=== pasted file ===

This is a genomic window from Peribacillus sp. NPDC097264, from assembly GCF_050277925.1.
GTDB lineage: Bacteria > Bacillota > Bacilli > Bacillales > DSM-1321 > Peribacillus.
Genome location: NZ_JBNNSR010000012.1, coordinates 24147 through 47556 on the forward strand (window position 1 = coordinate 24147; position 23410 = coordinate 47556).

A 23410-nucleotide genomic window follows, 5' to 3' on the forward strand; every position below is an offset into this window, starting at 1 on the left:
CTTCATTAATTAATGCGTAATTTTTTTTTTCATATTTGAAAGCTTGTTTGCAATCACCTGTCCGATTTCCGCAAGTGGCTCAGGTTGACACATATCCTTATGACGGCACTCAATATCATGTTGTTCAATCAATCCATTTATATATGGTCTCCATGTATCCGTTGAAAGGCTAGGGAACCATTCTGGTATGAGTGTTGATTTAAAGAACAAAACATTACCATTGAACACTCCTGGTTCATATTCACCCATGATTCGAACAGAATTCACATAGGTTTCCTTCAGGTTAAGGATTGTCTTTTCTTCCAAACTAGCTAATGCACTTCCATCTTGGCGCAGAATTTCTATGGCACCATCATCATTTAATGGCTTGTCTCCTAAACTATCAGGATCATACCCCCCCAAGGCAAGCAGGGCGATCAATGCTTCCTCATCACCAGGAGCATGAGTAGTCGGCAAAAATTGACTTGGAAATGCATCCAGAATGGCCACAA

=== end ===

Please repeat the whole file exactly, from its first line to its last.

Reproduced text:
This is a genomic window from Peribacillus sp. NPDC097264, from assembly GCF_050277925.1.
GTDB lineage: Bacteria > Bacillota > Bacilli > Bacillales > DSM-1321 > Peribacillus.
Genome location: NZ_JBNNSR010000012.1, coordinates 24147 through 47556 on the forward strand (window position 1 = coordinate 24147; position 23410 = coordinate 47556).

A 23410-nucleotide genomic window follows, 5' to 3' on the forward strand; every position below is an offset into this window, starting at 1 on the left:
CTTCATTAATTAATGCGTAATTTTTTTTTTCATATTTGAAAGCTTGTTTGCAATCACCTGTCCGATTTCCGCAAGTGGCTCAGGTTGACACATATCCTTATGACGGCACTCAATATCATGTTGTTCAATCAATCCATTTATATATGGTCTCCATGTATCCGTTGAAAGGCTAGGGAACCATTCTGGTATGAGTGTTGATTTAAAGAACAAAACATTACCATTGAACACTCCTGGTTCATATTCACCCATGATTCGAACAGAATTCACATAGGTTTCCTTCAGGTTAAGGATTGTCTTTTCTTCCAAACTAGCTAATGCACTTCCATCTTGGCGCAGAATTTCTATGGCACCATCATCATTTAATGGCTTGTCTCCTAAACTATCAGGATCATACCCCCCCAAGGCAAGCAGGGCGATCAATGCTTCCTCATCACCAGGAGCATGAGTAGTCGGCAAAAATTGACTTGGAAATGCATCCAGAATGGCCACAA